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Integrating IT into the Fastest Growing Sector of the US Economy - Healthcare

Representative Bart Gordon (D-TN), Chairman of the US House Committee on Science and Technology, has introduced a bill (H.R.2406) authorizing the National Institute of Standards and Technology (NIST) to develop guidelines for promoting fully integrated health information technology. The healthcare industry is only investing about 2% of its revenue in IT (financial services invests 10%), a topic I touched upon in an earlier blog, Hospital Errors: Who Pays? The Centers of Excellence who are investing revenue in IT are reaping benefits in terms of reduced errors an improved outcomes.

The debacle of chaos in the aftermath of Hurricane Katrina brought home to many of us the urgency of adoption of electronic health records (EHR) so that health professionals can have ready access to patient medical histories in times of crisis. Poor communication has been found to be responsible for 80% of medical errors. It is estimated that savings of $ 77 billion (5% of annual US healthcare budget) could be realized in savings once a fully functional health IT network was established.

Dissenters are concerned that patient privacy rights will be completely eroded with big government, insurance and corporations funding and developing IT networks. Patient Privacy Rights is an organization founded by psychiatrist Deborah Peel, MD. She knows from first hand experience that people will forego medical treatment if they think others will have access to their medical records. Think about it. You think your child may be bipolar. How bad does it get before you actually consult a psychiatrist? Do you really want that label stuck on your child for the rest of his/her life? Is the label going to effect their ability to get insurance, a job or anything as an adult? We don't know. We don't really know how many people have access to all the bloody, sordid details of our lives in our medical records. So those of us smart enough to figure it out, don't trust our doctors and don't reveal any more than we have to get what we need out of an office visit. We take care of ourselves and each other and try to avoid hospitals and doctors offices as much as we can. We think those HIPAA papers we sign guarantee our privacy, but they actually grant access to our medical records to our employers and their associates.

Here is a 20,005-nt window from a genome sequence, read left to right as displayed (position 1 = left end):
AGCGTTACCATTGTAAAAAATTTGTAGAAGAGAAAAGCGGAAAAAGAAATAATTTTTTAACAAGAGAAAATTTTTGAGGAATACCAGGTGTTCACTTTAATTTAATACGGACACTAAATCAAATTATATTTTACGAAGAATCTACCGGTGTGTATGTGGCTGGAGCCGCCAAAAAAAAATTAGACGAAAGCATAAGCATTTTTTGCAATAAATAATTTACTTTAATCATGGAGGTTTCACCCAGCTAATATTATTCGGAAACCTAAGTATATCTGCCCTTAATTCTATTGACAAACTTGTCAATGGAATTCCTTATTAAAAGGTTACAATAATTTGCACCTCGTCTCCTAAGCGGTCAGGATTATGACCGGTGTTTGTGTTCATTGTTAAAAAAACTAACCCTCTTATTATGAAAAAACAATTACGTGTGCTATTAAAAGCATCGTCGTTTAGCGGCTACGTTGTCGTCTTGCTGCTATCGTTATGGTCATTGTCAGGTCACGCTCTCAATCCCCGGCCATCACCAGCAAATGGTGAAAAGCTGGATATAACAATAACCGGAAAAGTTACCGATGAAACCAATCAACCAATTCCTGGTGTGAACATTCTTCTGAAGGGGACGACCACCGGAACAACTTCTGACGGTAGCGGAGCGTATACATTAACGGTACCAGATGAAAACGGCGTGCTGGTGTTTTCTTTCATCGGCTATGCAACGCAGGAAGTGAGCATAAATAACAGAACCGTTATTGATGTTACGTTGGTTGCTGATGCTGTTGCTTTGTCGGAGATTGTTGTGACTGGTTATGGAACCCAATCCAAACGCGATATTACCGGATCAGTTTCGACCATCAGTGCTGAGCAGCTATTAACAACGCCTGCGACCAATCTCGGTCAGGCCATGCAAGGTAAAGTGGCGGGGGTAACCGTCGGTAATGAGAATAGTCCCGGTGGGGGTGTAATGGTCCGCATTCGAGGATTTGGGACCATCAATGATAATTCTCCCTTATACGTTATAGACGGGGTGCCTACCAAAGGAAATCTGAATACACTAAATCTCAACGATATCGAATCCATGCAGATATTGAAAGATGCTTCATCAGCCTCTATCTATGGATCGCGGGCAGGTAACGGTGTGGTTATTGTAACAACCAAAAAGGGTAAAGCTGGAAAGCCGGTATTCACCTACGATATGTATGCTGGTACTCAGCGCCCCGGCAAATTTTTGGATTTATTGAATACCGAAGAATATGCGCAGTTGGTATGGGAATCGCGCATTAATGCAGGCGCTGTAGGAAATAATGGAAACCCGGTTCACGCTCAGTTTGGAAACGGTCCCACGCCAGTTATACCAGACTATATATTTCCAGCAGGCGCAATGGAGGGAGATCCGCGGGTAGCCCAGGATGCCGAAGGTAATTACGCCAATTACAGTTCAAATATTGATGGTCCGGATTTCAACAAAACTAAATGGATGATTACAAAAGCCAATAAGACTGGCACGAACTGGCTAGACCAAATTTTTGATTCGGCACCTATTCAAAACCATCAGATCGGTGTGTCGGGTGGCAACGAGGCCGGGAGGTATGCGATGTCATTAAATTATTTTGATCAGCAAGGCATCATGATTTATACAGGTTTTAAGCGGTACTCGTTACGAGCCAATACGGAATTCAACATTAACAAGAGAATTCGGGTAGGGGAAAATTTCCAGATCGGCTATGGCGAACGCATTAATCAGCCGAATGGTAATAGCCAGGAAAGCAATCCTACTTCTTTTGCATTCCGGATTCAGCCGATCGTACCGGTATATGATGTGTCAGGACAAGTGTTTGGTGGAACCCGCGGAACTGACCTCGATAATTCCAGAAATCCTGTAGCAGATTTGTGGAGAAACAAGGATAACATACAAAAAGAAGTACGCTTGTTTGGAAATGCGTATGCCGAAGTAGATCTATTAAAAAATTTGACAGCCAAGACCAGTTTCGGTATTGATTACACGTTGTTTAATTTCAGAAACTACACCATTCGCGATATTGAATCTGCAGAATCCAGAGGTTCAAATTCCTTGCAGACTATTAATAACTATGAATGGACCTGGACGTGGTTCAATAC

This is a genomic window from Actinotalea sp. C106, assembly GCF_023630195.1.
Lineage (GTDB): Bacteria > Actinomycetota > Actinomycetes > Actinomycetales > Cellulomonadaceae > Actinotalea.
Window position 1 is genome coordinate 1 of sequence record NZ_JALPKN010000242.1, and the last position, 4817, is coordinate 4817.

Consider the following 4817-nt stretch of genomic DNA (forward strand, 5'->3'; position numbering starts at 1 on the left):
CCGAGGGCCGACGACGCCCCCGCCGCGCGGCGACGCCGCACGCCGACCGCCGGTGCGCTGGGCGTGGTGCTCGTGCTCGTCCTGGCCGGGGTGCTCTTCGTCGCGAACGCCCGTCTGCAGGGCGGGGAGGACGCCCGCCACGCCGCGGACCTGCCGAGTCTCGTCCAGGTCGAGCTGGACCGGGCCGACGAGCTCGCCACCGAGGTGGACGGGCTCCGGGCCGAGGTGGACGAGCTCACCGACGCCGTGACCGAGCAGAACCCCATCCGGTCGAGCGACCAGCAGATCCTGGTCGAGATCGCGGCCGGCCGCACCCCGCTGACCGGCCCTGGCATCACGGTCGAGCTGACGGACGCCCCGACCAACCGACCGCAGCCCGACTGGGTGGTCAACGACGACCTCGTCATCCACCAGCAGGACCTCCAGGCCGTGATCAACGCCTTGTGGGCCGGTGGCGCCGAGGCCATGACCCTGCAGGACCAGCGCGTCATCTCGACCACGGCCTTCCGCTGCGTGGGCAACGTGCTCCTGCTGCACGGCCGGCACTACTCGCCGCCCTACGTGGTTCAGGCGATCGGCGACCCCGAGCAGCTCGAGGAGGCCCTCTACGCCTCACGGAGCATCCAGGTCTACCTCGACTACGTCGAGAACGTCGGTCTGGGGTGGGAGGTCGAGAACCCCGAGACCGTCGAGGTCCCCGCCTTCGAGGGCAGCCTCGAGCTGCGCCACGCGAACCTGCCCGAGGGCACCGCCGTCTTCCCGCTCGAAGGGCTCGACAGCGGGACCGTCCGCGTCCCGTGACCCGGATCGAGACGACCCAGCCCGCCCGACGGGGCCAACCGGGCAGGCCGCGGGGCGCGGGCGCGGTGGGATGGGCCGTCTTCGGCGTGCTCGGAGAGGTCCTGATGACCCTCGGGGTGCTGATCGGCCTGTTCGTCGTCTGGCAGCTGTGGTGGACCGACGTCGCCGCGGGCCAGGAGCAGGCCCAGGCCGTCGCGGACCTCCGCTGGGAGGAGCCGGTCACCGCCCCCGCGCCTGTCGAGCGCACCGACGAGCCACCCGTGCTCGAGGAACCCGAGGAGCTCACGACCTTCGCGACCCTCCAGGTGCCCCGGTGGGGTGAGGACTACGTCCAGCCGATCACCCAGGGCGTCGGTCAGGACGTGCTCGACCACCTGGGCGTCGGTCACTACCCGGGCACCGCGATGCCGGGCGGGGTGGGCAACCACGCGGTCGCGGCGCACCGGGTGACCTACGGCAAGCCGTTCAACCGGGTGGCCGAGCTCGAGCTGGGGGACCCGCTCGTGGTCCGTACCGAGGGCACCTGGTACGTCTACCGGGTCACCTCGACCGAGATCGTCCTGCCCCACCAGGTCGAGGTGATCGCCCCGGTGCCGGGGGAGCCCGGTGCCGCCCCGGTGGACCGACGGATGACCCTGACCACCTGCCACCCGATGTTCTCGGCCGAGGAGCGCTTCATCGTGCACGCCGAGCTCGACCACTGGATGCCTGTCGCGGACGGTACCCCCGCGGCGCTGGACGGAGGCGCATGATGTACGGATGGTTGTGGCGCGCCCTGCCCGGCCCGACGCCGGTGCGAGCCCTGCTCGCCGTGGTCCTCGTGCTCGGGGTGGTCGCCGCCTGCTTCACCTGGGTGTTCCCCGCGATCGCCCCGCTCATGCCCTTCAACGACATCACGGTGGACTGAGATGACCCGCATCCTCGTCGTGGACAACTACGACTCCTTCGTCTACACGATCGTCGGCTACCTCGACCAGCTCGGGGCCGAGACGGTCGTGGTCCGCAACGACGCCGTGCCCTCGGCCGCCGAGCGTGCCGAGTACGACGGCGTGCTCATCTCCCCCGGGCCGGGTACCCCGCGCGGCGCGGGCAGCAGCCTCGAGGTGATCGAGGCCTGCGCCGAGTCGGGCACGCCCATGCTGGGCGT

IT implementation, like electronic voting, is a great idea as long as we take great pains to assure that patients own their own records and no one has access to them, without their express permission.

Thank you Knee Deep Photography for use of most excellent photo, White Noise.
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